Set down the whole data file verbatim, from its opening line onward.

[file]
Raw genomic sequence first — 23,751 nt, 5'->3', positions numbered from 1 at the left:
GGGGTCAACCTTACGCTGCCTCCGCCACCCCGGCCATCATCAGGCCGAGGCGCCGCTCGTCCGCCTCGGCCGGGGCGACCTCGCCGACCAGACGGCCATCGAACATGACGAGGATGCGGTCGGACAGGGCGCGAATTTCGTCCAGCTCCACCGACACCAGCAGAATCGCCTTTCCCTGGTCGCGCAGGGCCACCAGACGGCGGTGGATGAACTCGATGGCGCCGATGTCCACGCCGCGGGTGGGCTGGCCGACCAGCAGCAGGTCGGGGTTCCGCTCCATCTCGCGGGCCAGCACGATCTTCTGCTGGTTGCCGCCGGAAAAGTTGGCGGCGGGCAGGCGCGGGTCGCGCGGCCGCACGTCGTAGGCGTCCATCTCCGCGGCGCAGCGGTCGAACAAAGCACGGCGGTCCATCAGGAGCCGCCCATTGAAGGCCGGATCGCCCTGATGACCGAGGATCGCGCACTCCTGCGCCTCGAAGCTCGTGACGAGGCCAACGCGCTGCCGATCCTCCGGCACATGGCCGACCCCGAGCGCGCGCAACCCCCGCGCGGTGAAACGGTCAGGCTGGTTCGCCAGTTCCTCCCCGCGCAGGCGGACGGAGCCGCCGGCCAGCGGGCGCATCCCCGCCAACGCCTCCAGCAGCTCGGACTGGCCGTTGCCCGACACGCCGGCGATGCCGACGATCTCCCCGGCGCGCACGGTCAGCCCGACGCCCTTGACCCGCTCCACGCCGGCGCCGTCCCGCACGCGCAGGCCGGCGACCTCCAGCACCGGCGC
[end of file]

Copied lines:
Raw genomic sequence first — 23,751 nt, 5'->3', positions numbered from 1 at the left:
GGGGTCAACCTTACGCTGCCTCCGCCACCCCGGCCATCATCAGGCCGAGGCGCCGCTCGTCCGCCTCGGCCGGGGCGACCTCGCCGACCAGACGGCCATCGAACATGACGAGGATGCGGTCGGACAGGGCGCGAATTTCGTCCAGCTCCACCGACACCAGCAGAATCGCCTTTCCCTGGTCGCGCAGGGCCACCAGACGGCGGTGGATGAACTCGATGGCGCCGATGTCCACGCCGCGGGTGGGCTGGCCGACCAGCAGCAGGTCGGGGTTCCGCTCCATCTCGCGGGCCAGCACGATCTTCTGCTGGTTGCCGCCGGAAAAGTTGGCGGCGGGCAGGCGCGGGTCGCGCGGCCGCACGTCGTAGGCGTCCATCTCCGCGGCGCAGCGGTCGAACAAAGCACGGCGGTCCATCAGGAGCCGCCCATTGAAGGCCGGATCGCCCTGATGACCGAGGATCGCGCACTCCTGCGCCTCGAAGCTCGTGACGAGGCCAACGCGCTGCCGATCCTCCGGCACATGGCCGACCCCGAGCGCGCGCAACCCCCGCGCGGTGAAACGGTCAGGCTGGTTCGCCAGTTCCTCCCCGCGCAGGCGGACGGAGCCGCCGGCCAGCGGGCGCATCCCCGCCAACGCCTCCAGCAGCTCGGACTGGCCGTTGCCCGACACGCCGGCGATGCCGACGATCTCCCCGGCGCGCACGGTCAGCCCGACGCCCTTGACCCGCTCCACGCCGGCGCCGTCCCGCACGCGCAGGCCGGCGACCTCCAGCACCGGCGC